Why do our tastes change as we age?

Media release
09 December 2016

From brussels sprouts and broccoli, to coffee and beer, there seems to be a smorgasbord of tastes most of us have to grow into.

So why do foods we turn up our noses up at when we're children become more appealing in adulthood?

Deakin University sensory scientist Professor Russell Keast says the answer is not that our tastebuds change, but we just learn to like it.

"We build up a taste for things through gradual exposure," he said.

"There’s a number of things we don't like when we first experience them but a lot of learning comes into it, that’s the critical thing when it comes to developing taste."

That's why Professor Keast, Director of the Centre for Advanced Sensory Science, in Deakin's School of Exercise and Nutrition Science, said it was important to try a food more than once. 

"This gives the nutrients in the food a chance to influence your liking system - if the nutrients provide energy, perhaps other positive effects in your body, your liking system will remember, the next time you eat the food you may start to enjoy it," he said.

"There can also be an opposite effect. If you have a night of binge drinking whiskey and become sick, the mere thought of whiskey the next day might be enough to turn your stomach. That's your body protecting you from something that might make you unwell."

So what about oft-disliked vegetable such as cabbage and broccoli?

Professor Keast said vegetables were commonly disliked for an important evolutionary reason.

"With vegetables specifically, we have had no reason to develop an overt liking response to them," he said.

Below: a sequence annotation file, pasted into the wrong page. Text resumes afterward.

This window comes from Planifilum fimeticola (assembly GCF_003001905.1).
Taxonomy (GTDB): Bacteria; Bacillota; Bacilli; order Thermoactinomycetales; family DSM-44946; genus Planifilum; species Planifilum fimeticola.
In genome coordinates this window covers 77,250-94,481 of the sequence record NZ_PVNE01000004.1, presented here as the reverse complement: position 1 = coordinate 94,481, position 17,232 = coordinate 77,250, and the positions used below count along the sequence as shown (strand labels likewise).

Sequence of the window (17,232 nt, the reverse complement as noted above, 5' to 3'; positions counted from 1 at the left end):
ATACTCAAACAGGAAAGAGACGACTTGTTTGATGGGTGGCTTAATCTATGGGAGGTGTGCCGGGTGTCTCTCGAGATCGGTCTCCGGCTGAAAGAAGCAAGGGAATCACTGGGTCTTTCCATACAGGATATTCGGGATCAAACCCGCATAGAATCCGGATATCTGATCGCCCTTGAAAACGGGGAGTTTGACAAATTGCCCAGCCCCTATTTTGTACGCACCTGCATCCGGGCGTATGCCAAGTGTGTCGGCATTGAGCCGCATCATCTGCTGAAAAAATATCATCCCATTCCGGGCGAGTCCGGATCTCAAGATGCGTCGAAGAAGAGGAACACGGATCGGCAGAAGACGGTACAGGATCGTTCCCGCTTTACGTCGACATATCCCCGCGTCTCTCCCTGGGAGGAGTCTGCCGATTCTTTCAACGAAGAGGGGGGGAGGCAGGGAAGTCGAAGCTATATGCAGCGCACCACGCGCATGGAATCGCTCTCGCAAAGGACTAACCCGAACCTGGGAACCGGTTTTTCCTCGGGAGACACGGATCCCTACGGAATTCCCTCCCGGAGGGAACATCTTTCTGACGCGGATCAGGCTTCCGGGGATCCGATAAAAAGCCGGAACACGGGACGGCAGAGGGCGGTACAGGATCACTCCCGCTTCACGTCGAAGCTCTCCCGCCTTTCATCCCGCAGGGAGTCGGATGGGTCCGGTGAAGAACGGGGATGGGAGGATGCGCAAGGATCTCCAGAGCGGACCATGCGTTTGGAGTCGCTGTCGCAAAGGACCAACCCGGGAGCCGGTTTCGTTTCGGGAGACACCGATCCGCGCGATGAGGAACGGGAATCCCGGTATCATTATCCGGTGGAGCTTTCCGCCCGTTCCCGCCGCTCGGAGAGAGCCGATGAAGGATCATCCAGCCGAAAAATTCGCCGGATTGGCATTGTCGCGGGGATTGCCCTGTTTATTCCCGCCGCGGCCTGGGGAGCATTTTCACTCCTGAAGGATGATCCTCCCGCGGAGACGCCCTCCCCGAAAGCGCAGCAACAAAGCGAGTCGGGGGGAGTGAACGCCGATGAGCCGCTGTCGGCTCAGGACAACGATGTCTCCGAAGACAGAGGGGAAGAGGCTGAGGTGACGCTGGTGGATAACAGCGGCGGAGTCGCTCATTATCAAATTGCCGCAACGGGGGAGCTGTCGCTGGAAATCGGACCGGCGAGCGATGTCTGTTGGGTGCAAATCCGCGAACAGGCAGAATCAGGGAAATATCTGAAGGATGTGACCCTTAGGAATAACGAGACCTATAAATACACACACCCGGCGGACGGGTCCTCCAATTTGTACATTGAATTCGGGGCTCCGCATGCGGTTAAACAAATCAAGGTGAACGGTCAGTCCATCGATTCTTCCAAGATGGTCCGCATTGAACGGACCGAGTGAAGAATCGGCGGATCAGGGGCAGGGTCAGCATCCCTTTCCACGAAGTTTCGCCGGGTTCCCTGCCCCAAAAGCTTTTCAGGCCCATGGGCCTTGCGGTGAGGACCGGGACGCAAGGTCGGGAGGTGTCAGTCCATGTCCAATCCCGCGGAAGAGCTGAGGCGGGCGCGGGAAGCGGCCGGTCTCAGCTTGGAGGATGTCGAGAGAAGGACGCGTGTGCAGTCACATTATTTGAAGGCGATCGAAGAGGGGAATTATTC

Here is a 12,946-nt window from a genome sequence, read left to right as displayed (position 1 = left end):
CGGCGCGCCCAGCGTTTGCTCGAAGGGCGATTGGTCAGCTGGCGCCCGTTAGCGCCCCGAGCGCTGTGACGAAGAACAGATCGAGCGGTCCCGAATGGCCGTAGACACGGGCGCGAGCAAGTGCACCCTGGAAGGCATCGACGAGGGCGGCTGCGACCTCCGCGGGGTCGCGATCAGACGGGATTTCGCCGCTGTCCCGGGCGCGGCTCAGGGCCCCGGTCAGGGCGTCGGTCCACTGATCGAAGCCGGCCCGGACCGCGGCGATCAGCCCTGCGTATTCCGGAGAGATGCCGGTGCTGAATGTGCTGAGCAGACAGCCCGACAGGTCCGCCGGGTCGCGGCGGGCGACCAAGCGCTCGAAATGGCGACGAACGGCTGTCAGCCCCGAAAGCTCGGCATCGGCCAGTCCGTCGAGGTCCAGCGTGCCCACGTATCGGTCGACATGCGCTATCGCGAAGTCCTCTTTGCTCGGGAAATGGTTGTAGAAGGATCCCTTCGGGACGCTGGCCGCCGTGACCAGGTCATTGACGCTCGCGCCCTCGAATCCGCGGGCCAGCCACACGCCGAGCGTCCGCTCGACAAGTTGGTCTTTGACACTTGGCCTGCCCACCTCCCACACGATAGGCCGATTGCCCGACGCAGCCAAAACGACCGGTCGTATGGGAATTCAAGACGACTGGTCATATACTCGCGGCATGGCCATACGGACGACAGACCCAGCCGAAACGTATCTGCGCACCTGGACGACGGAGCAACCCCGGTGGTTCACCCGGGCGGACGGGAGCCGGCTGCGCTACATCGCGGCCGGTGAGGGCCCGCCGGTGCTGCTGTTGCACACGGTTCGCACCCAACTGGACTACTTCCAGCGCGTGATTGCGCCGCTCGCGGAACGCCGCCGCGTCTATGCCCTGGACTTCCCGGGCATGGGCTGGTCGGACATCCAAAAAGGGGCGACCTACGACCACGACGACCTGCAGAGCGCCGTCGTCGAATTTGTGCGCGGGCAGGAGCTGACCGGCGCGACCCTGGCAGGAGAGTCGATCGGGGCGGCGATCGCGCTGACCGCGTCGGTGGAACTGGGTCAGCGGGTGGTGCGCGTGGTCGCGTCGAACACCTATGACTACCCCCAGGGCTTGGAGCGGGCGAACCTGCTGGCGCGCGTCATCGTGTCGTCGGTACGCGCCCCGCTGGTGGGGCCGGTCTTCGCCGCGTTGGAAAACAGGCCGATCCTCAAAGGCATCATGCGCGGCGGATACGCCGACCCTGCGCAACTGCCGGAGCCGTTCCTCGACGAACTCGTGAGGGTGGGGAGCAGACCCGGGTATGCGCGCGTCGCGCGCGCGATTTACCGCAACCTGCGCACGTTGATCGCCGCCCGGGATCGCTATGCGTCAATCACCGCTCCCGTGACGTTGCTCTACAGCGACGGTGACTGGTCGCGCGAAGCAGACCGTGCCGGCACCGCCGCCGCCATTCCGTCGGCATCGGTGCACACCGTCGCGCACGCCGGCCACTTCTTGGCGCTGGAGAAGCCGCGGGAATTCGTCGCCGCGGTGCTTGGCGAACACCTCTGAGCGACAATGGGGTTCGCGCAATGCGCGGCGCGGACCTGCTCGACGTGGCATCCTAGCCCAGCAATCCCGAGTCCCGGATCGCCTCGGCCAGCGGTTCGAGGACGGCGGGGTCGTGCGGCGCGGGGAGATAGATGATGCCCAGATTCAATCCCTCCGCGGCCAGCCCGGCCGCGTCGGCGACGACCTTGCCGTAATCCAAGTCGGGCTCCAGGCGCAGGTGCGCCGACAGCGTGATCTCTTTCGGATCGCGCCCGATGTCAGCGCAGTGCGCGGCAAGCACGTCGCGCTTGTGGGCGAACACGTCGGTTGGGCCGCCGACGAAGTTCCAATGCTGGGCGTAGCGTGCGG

"Plants were generally plentiful so we didn’t need an incentive to seek them out.

"In fact it was often that plant foods contained compounds that may be harmful so some more bitter foods, like brussels sprouts or olives, triggered natural protective responses long ingrained in our DNA.

"Bitterness and sourness is a warning that something is potentially harmful, and for our species’ survival taste has been critical.

"Now we have supermarkets with foods developed to our liking so we don't need these primal responses, but they are ingrained in our DNA and it will take thousands of years for them to evolve out."

Professor Keast said there were some bitter foods we now often consumed to excess, but there was a good reason for it.

"With bitter drinks such as coffee, or beer, we will drink them because they give us positive post-digestive consequences," he said.

"Coffee gives us caffeine which is mildly addictive and also makes us feel more alert. It's the same with beer, alcohol is addictive and can make us feel good."

Professor Keast said this showed that the consuming and liking of foods was about much more than just taste.

"Eating food or drinking a beverage is the only thing we do that involves all our senses, it is actually a multisensory experience that involves sound, sight, smell and feel as well as taste, all these can affect the way we experience food.

"So if you don’t like broccoli or cabbage, start to think about other strategies to create flavours you like, which is something that chefs are good at. 

"By using other ingredients, or changing the appearance you are using a multisensory approach to minimise the not-so-nice tastes in the vegetables we should be consuming as part of a healthy diet."

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Media release School of Exercise and Nutrition Sciences, Faculty of Health

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